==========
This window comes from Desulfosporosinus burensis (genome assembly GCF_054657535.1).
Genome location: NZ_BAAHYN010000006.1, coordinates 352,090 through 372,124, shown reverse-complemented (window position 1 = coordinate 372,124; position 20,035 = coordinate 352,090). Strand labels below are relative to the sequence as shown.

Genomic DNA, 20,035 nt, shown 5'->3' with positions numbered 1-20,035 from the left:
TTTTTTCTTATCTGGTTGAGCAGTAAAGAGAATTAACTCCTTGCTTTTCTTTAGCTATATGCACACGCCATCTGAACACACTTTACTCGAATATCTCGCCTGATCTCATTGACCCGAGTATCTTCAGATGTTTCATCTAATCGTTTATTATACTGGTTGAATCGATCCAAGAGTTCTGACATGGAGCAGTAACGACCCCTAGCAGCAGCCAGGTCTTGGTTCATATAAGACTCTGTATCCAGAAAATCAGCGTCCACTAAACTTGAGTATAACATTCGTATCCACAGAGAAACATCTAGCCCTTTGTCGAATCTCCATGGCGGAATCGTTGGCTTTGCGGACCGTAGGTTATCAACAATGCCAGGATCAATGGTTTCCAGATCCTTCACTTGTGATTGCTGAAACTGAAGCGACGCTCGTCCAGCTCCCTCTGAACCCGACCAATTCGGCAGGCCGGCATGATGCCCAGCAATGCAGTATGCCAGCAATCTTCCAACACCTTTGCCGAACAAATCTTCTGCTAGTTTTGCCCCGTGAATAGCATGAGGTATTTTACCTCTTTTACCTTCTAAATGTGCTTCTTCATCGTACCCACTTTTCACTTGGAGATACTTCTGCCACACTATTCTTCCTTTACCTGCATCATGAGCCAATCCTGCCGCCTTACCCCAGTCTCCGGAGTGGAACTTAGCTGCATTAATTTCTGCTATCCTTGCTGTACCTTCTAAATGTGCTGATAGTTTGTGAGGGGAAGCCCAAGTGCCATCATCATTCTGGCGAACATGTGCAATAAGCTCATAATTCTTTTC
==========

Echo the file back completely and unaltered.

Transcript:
This window comes from Desulfosporosinus burensis (genome assembly GCF_054657535.1).
Genome location: NZ_BAAHYN010000006.1, coordinates 352,090 through 372,124, shown reverse-complemented (window position 1 = coordinate 372,124; position 20,035 = coordinate 352,090). Strand labels below are relative to the sequence as shown.

Genomic DNA, 20,035 nt, shown 5'->3' with positions numbered 1-20,035 from the left:
TTTTTTCTTATCTGGTTGAGCAGTAAAGAGAATTAACTCCTTGCTTTTCTTTAGCTATATGCACACGCCATCTGAACACACTTTACTCGAATATCTCGCCTGATCTCATTGACCCGAGTATCTTCAGATGTTTCATCTAATCGTTTATTATACTGGTTGAATCGATCCAAGAGTTCTGACATGGAGCAGTAACGACCCCTAGCAGCAGCCAGGTCTTGGTTCATATAAGACTCTGTATCCAGAAAATCAGCGTCCACTAAACTTGAGTATAACATTCGTATCCACAGAGAAACATCTAGCCCTTTGTCGAATCTCCATGGCGGAATCGTTGGCTTTGCGGACCGTAGGTTATCAACAATGCCAGGATCAATGGTTTCCAGATCCTTCACTTGTGATTGCTGAAACTGAAGCGACGCTCGTCCAGCTCCCTCTGAACCCGACCAATTCGGCAGGCCGGCATGATGCCCAGCAATGCAGTATGCCAGCAATCTTCCAACACCTTTGCCGAACAAATCTTCTGCTAGTTTTGCCCCGTGAATAGCATGAGGTATTTTACCTCTTTTACCTTCTAAATGTGCTTCTTCATCGTACCCACTTTTCACTTGGAGATACTTCTGCCACACTATTCTTCCTTTACCTGCATCATGAGCCAATCCTGCCGCCTTACCCCAGTCTCCGGAGTGGAACTTAGCTGCATTAATTTCTGCTATCCTTGCTGTACCTTCTAAATGTGCTGATAGTTTGTGAGGGGAAGCCCAAGTGCCATCATCATTCTGGCGAACATGTGCAATAAGCTCATAATTCTTTTC